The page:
Sherry, glad you’ve found something that helps. Getting the right nutrients into your body makes all the difference, doesn’t it?

Reply
Dani January 2, 2017 - 10:20 pm

Finally I find out what these ridges are and why they appear. I’ve always had it on one of my thumbs since I was a kid and now as I get older I have them on all of my nails. I was hoping for a quick fix to take it away for good. Just another thing for the dreaded old age . I’ve been smoothing my nails out with a conditioning file and they look normal and really good but I guess that’s not good for them.
I did see a possible remedy, I was hoping, it’s called Flexinail and it’s described to help this issue. I haven’t tried it yet due to they’re all sold out of it. If I may ask, what are your thoughts about using Flexinail?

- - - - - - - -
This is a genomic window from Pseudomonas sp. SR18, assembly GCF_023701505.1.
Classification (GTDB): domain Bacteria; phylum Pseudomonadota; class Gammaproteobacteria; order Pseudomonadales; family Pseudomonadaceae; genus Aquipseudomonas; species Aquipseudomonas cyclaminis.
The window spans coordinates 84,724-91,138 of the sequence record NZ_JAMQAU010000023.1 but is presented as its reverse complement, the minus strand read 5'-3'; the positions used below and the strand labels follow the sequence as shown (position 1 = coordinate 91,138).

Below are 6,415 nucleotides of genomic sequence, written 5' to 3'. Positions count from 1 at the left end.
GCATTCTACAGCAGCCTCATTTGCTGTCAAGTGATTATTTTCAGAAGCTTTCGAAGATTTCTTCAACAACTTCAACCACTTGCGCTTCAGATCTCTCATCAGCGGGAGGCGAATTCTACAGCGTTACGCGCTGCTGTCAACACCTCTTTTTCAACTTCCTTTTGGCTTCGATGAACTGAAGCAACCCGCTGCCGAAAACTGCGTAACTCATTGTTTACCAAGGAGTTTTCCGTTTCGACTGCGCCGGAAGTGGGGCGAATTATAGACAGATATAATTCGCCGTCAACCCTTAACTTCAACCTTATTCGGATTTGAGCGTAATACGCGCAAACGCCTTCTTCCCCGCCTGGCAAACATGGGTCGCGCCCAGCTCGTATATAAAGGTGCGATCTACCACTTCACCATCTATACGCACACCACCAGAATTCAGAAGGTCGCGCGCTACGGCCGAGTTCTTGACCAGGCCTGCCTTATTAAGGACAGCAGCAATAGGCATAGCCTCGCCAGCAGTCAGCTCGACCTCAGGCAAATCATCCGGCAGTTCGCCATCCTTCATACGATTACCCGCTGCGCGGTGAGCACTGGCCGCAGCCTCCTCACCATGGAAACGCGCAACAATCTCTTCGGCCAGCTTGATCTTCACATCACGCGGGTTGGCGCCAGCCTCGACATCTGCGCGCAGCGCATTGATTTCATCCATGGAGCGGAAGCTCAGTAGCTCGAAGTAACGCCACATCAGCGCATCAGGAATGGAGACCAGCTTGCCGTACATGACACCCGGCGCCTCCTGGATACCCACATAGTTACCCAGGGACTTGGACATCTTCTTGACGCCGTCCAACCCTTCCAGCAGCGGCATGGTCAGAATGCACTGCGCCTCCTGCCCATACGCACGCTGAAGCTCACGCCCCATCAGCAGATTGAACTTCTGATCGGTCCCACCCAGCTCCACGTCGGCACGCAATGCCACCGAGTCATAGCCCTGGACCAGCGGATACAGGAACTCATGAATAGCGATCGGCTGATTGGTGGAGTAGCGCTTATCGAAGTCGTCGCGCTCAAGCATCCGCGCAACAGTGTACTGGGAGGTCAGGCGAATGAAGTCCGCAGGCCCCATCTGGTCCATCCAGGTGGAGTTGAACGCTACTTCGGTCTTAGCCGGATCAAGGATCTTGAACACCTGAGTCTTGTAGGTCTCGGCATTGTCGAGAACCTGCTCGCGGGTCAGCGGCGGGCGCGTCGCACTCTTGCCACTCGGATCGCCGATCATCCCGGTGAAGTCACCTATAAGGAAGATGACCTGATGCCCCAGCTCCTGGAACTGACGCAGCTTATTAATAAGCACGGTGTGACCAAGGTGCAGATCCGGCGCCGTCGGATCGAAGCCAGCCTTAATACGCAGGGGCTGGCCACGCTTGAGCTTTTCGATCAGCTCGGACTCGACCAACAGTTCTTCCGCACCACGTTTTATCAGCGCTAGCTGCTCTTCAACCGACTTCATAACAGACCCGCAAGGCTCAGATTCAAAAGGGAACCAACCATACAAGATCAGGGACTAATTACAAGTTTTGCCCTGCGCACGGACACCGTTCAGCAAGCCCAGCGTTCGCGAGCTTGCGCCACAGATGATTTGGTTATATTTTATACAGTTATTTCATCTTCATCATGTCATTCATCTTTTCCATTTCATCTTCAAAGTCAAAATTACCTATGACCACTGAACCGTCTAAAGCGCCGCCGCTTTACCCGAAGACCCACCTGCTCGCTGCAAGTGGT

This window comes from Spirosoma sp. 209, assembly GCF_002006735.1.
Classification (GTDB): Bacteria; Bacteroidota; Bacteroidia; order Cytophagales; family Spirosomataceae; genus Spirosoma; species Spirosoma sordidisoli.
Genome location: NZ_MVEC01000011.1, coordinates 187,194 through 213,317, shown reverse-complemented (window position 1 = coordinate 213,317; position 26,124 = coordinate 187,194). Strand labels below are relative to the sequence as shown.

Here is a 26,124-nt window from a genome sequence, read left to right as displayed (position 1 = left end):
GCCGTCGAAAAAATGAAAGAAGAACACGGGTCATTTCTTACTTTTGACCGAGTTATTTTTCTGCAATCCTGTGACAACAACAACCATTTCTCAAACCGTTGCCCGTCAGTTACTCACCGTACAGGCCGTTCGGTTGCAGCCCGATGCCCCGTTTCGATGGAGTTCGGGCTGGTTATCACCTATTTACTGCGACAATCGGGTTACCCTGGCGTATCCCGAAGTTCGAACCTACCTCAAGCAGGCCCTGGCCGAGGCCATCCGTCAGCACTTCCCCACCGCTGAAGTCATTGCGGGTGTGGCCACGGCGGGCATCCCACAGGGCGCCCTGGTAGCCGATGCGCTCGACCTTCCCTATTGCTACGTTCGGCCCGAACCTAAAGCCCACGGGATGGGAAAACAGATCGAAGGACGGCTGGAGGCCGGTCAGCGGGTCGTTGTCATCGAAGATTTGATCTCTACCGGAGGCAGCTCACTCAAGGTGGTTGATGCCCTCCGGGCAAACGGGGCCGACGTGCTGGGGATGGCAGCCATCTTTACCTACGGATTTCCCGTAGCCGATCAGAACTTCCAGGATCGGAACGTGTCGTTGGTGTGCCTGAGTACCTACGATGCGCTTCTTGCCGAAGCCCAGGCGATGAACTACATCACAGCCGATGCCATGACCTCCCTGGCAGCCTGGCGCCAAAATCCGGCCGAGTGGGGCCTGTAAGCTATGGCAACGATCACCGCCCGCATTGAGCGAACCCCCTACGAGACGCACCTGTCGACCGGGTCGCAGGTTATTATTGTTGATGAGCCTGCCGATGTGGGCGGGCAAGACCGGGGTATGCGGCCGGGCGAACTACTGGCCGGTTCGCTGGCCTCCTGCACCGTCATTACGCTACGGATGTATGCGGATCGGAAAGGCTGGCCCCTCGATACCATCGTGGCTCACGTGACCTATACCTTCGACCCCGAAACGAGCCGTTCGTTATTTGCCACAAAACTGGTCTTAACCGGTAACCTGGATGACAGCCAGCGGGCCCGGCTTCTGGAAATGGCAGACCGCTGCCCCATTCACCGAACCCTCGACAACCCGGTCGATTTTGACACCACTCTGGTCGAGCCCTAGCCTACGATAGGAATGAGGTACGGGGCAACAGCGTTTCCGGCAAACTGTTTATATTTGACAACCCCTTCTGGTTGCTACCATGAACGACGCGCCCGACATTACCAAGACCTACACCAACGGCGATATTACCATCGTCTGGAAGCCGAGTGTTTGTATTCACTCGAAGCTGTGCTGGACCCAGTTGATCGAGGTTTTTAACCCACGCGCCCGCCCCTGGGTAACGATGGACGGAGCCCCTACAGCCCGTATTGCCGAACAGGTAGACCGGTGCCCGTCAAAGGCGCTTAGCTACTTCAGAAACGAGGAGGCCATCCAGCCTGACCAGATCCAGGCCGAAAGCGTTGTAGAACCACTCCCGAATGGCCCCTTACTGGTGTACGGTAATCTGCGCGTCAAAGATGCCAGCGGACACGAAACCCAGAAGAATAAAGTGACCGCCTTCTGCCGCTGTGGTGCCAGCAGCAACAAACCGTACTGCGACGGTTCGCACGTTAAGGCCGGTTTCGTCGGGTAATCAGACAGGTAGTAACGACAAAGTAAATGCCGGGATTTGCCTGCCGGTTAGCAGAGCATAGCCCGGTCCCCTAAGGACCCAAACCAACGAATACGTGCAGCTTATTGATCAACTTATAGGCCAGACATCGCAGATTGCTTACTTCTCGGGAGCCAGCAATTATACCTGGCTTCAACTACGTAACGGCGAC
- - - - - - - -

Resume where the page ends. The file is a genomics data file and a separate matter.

Thank you.

Reply
Gio January 3, 2017 - 11:36 am

Dani, glad you found the post useful. And sorry for not giving you a quick fix but there really aren’t any. I’ve had a look at Flexinail and it just contains a bunch of oils and natural extracts that moisturize nails. These ridges are caused by a lack moisture so Flexinail should help somewhat. But I don’t think it will make them disappear completely.

Reply
Kaitlyn October 23, 2017 - 12:59 am

Hi I’m 12 but my nails are like this. Is this bad and do I need to see a doctor

Reply
Gio October 27, 2017 - 7:23 pm

Kaitlyn, if you only have vertical lines, you’re fine. But if you also have horizontal lines or your nails are changing colour then yes, you should see a doctor.

Reply
Hillary February 25, 2018 - 8:38 pm